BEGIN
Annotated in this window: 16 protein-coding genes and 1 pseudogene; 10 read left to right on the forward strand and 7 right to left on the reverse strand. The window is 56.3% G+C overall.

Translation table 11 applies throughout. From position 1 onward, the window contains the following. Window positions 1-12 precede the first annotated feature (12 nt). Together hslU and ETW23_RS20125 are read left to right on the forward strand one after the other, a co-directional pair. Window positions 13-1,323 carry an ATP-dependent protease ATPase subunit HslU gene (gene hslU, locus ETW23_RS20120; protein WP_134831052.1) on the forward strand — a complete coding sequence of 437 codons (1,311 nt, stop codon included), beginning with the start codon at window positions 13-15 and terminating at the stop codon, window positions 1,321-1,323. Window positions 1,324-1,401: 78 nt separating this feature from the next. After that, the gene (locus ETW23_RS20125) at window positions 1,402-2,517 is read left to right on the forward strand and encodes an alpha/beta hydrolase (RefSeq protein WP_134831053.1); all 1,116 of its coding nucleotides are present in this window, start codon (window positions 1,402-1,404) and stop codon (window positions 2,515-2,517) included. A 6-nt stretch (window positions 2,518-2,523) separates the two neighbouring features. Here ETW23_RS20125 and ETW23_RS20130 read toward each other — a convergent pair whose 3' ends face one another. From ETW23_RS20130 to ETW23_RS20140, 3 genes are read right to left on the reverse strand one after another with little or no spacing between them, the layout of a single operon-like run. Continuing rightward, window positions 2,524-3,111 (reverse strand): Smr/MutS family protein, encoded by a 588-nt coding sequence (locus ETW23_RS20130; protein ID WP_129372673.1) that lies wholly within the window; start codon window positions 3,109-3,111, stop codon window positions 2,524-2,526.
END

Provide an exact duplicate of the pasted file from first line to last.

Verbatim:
Annotated in this window: 16 protein-coding genes and 1 pseudogene; 10 read left to right on the forward strand and 7 right to left on the reverse strand. The window is 56.3% G+C overall.

Translation table 11 applies throughout. From position 1 onward, the window contains the following. Window positions 1-12 precede the first annotated feature (12 nt). Together hslU and ETW23_RS20125 are read left to right on the forward strand one after the other, a co-directional pair. Window positions 13-1,323 carry an ATP-dependent protease ATPase subunit HslU gene (gene hslU, locus ETW23_RS20120; protein WP_134831052.1) on the forward strand — a complete coding sequence of 437 codons (1,311 nt, stop codon included), beginning with the start codon at window positions 13-15 and terminating at the stop codon, window positions 1,321-1,323. Window positions 1,324-1,401: 78 nt separating this feature from the next. After that, the gene (locus ETW23_RS20125) at window positions 1,402-2,517 is read left to right on the forward strand and encodes an alpha/beta hydrolase (RefSeq protein WP_134831053.1); all 1,116 of its coding nucleotides are present in this window, start codon (window positions 1,402-1,404) and stop codon (window positions 2,515-2,517) included. A 6-nt stretch (window positions 2,518-2,523) separates the two neighbouring features. Here ETW23_RS20125 and ETW23_RS20130 read toward each other — a convergent pair whose 3' ends face one another. From ETW23_RS20130 to ETW23_RS20140, 3 genes are read right to left on the reverse strand one after another with little or no spacing between them, the layout of a single operon-like run. Continuing rightward, window positions 2,524-3,111 (reverse strand): Smr/MutS family protein, encoded by a 588-nt coding sequence (locus ETW23_RS20130; protein ID WP_129372673.1) that lies wholly within the window; start codon window positions 3,109-3,111, stop codon window positions 2,524-2,526.